Though many education abroad programs are located in international cities, don’t expect locals to speak English. It’s safer to assume they don’t.
In many western European and metropolitan Chinese cities, you may find directions written in English and even come across helpful employees and residents who are happy to converse with you in English. You might find it wise to invest in a phone app or pocket translation dictionary appropriate to the country you’ll be visiting.
Download and Learn
There are a number of intensive language learning software programs out there.
You can also download a number of translation/dictionary apps to your smart phone or device. You can find many by searching the Web and asking other students who have traveled abroad.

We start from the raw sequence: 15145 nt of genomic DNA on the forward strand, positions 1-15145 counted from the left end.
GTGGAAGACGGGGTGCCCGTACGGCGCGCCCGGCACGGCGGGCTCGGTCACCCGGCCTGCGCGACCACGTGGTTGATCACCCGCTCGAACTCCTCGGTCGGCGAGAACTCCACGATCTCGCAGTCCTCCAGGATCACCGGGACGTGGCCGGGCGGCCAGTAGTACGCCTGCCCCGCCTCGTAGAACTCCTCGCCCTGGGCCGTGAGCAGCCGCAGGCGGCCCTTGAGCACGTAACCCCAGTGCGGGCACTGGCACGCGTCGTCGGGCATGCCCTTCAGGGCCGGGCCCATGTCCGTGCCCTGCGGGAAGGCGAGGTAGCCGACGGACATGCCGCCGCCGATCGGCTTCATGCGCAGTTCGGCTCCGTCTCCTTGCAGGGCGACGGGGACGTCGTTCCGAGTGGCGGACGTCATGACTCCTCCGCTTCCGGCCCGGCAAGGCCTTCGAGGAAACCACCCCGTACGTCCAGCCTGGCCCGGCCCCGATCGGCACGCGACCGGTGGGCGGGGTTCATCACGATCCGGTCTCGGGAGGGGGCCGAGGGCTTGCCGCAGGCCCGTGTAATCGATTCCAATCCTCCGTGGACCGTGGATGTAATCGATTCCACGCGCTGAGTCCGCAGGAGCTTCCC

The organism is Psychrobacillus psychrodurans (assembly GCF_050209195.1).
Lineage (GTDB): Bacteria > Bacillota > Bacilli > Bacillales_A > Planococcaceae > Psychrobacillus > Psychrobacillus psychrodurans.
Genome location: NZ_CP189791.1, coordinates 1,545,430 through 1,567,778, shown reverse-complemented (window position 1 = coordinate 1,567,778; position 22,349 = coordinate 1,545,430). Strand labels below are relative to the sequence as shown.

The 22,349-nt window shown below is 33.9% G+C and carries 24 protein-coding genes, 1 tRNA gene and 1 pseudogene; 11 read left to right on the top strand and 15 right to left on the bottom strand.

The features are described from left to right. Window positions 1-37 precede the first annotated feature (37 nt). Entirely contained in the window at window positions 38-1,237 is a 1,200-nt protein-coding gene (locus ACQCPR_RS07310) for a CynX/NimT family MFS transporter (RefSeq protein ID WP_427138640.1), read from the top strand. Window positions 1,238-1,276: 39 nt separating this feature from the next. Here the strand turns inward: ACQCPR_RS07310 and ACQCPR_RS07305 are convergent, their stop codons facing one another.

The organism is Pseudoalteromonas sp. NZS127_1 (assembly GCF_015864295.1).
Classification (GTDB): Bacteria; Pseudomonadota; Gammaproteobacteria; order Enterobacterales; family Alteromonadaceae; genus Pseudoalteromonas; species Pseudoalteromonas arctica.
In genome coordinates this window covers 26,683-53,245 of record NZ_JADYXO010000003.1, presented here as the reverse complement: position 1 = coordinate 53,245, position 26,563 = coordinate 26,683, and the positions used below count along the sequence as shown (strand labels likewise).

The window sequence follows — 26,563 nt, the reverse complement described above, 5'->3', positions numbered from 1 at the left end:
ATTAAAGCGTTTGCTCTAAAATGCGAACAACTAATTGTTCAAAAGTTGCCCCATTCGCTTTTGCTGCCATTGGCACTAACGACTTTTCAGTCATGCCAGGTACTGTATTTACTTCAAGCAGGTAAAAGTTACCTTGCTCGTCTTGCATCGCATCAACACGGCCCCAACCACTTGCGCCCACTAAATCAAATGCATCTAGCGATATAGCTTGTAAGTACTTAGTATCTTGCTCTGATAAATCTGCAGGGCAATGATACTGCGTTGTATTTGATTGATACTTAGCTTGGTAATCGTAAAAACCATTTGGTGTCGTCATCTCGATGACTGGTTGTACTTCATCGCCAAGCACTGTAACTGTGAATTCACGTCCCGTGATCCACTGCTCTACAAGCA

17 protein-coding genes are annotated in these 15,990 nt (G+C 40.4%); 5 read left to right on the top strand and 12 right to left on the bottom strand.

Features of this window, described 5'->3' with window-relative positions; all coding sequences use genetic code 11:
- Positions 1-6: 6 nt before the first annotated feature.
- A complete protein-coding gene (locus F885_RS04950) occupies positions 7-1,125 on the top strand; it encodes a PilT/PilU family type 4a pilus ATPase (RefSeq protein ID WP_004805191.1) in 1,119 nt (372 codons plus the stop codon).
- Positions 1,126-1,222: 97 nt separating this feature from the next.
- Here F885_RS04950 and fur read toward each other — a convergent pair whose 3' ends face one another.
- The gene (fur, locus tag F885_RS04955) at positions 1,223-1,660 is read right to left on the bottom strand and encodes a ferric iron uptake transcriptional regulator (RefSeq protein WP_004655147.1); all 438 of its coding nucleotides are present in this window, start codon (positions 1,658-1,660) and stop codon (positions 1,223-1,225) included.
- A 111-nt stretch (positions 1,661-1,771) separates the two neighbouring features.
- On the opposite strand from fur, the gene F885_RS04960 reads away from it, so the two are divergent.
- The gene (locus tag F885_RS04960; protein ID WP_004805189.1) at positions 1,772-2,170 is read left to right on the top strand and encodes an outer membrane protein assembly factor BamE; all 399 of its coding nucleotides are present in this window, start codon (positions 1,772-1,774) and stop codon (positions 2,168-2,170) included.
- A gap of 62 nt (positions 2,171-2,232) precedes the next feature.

As you spend time in your host country, attending class and meeting people, you’ll likely pick up more words and phrases. In many areas where exchange programs are located, you’ll find local coffee shops hosting language-learning corners. Other international students and ex-pats will probably be able to point you to other helpful language resources as well.
If you plan to take taxis while abroad, try having a local (or a visitor who is fluent in the language) jot down the names of the places you want to visit. Save photos of sites you’d like to see or screenshots of maps on your device to share with your driver.